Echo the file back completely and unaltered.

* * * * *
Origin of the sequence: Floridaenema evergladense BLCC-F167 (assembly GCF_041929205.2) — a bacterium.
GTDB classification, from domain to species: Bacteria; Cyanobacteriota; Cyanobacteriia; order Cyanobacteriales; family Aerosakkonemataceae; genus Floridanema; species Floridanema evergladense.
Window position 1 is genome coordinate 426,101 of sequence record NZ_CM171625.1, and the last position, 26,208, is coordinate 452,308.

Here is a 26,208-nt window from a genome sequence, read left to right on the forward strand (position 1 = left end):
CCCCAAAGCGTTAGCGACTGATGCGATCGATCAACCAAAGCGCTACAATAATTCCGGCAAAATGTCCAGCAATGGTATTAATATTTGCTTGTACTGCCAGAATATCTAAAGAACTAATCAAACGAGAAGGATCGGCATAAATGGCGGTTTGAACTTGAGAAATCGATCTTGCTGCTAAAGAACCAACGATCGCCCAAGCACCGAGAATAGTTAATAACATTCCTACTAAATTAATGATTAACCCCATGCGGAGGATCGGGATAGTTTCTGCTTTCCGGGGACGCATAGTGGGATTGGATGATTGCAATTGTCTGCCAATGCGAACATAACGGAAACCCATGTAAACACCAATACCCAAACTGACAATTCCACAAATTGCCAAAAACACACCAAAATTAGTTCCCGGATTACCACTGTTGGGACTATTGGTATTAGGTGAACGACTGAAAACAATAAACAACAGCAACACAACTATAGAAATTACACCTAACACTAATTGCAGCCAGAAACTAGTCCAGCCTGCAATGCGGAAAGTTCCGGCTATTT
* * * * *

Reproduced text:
Origin of the sequence: Floridaenema evergladense BLCC-F167 (assembly GCF_041929205.2) — a bacterium.
GTDB classification, from domain to species: Bacteria; Cyanobacteriota; Cyanobacteriia; order Cyanobacteriales; family Aerosakkonemataceae; genus Floridanema; species Floridanema evergladense.
Window position 1 is genome coordinate 426,101 of sequence record NZ_CM171625.1, and the last position, 26,208, is coordinate 452,308.

Here is a 26,208-nt window from a genome sequence, read left to right on the forward strand (position 1 = left end):
CCCCAAAGCGTTAGCGACTGATGCGATCGATCAACCAAAGCGCTACAATAATTCCGGCAAAATGTCCAGCAATGGTATTAATATTTGCTTGTACTGCCAGAATATCTAAAGAACTAATCAAACGAGAAGGATCGGCATAAATGGCGGTTTGAACTTGAGAAATCGATCTTGCTGCTAAAGAACCAACGATCGCCCAAGCACCGAGAATAGTTAATAACATTCCTACTAAATTAATGATTAACCCCATGCGGAGGATCGGGATAGTTTCTGCTTTCCGGGGACGCATAGTGGGATTGGATGATTGCAATTGTCTGCCAATGCGAACATAACGGAAACCCATGTAAACACCAATACCCAAACTGACAATTCCACAAATTGCCAAAAACACACCAAAATTAGTTCCCGGATTACCACTGTTGGGACTATTGGTATTAGGTGAACGACTGAAAACAATAAACAACAGCAACACAACTATAGAAATTACACCTAACACTAATTGCAGCCAGAAACTAGTCCAGCCTGCAATGCGGAAAGTTCCGGCTATTT